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Dickinson on the Pleasure of Solitude

Dickinson on the Pleasure of Solitude

I’m Nobody! Who are you?
Are you Nobody too?
Then there’s a pair of us!
Don't tell! they'd advertise you know!

How dreary to be Somebody!
How public, like a Frog,
To tell one’s name the livelong June
To an admiring Bog!

Emily Dickinson

I spoke at length about discovering Emily Dickinson as a young man last week, but I realized that I forgot the most embarrassing part: I quoted the first two lines of the above poem in my senior yearbook. If that’s not making you cringe, you’re not picturing the pony-tailed teenager in his cap and gown above the quote. That’s a deep dark secret, people.

I’ll try to redeem myself. What I liked about this, although I couldn’t have articulated it at the time, was its rejection of all of the trappings of high school cliqueness, a championing of inwardness. What does it mean to be “Nobody?” She gives us a hint in eschewing being “Somebody” with the disappointed “How public!” And it is the eyes of the watching public through which Dickinson feels blessedly anonymous.

Like Nichole, I have always been perfectly comfortable being sociable; but as an introvert, I recharge alone. To this day, we both end a fine evening of company with a satisfied sigh and an hour of silent co-reading. You’d think we despise each other, until one of us eventually pops up and says “hi!” to the other, batteries recharged.

Emily Dickinson didn’t have such a companion, and so invented one in herself. Several of her poems address this intense self-reflection, one of which is a favorite of mine now, and concludes my illustrated book of her poetry:

There is a solitude of space
A solitude of sea
A solitude of death, but these
Society shall be
Compared with that profounder site
That polar privacy
A soul admitted to itself–
Finite Infinity.

After I graduated the admiring bog of high school and went to college, I found this very similar passage from Shakespeare’s Richard II (Act V, sc. v):

My brain I’ll prove the female to my soul,
My soul the father, and these two beget
A generation of still-breeding thoughts,
And these same thoughts people this little world,
In humours like the people of this world,
For no thought is contented.

(Side-bard! - If you’ve never seen it, Ben Whishaw gives a stellar performance as Richard II in The Hollow Crown. Here’s the above monologue. Be forewarned, it’s in a dungeon and he’s pretty haggard. But my lord, his performance is perfect.)

Shakespeare hints at a kind of madness in solitude that, through some magic or strength of will, Dickinson seemed to evade, or at least to survive. There are all of those posthumous diagnoses of her, ranging from depression to agoraphobia. “What kind of a person wants to be alone??” But there’s no denying the courageous and unwavering determination in her writing, so I remain unpersuaded that she was somehow handicapped by her inwardness.

It’s hard to imagine what would happen to a Shakespeare or a Dickinson now. Would he have written sit-coms? Would Emily, rather than writing in solitude, have watched Will’s sit-coms alone in her apartment? I’d like to think not, that great writers must write and would rise above any of our modern distractions and digital opiates. But it is certainly more challenging now than ever to simply be alone with your thoughts.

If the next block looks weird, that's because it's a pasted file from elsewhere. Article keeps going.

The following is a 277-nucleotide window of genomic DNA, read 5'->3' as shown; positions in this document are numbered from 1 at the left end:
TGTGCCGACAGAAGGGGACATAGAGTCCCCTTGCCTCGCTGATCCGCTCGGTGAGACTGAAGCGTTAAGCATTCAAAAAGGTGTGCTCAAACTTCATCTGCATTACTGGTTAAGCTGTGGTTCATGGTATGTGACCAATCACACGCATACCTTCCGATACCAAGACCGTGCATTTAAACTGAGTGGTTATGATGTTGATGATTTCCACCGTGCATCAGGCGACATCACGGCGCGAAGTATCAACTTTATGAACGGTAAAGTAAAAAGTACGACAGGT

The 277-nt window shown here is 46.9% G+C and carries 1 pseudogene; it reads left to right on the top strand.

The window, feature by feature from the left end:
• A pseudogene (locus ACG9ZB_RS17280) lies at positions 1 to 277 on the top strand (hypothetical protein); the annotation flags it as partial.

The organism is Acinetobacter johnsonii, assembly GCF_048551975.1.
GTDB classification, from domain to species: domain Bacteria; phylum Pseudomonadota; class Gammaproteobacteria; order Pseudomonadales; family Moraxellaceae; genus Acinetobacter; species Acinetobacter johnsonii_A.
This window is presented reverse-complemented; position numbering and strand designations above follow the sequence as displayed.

Of course, nature was a kind of companion to her. And I’d imagine that Emily would have pushed back on the declaration that she was alone at all. Her garden and the surrounding landscape were a constant source inspiration for her, and she engaged them with the keenest perception. When selecting and ordering poems for the book, nature was my point of departure. No doubt she was reclusive, but she never collapsed into solipsism. Perhaps she simply preferred the company of a bird to the town gossips?

But like Richard II, her mind shone brightest when wrestling with the mightiest themes. Mortality…Loss...Hope…Truth… these are her domain. And when she expresses her most inward thoughts, you feel that she is simultaneously a dear friend, and a fearless observer - the kind of friend that tells you what you need to hear, not what you want to hear.

In the book I chose the poems carefully to construct a sort of spirit journey. It begins with her observations of a bird, which lead her to peer deeper and deeper into the nature of herself. She finds an inner world that is richer than the fickle people around her and cuts herself off from the received meaning of the outside world, and must instead make her own sense of things in isolation. She abandons “the bog” - marriage, convention, society - in search of something true.

Through solitude, she confronts her own mortality, and it brings her dangerously close to madness. Her redemption is found in writing, communicating what she feels and sees, and transforming that into something beautiful and hopeful.

In the end, because she has no one who can understand what she experiences, she becomes both the speaker and the listener in a closed loop, a “finite infinity” that sustains her and gives her meaning.

I’m sure you can tell that Dickinson is an inspiration to me. As a modern person juggling family, work and community, I marvel at how intensely focused she lived. She sacrificed so much to make room for her singular self-examination. I’d imagine there were times there where she questioned it (and then wrote about her questioning it!). But as impossible as her path must have felt, I am sure that she simply thought too well to be able to talk herself out of it. With a mind like hers, no other companion would do. Who else could have kept up with Emily, but Emily?

All of the above illustrations and many more are from the book “Hope is the Thing,” an illustrated collection of poetry by Emily Dickinson. It is available for purchase here.

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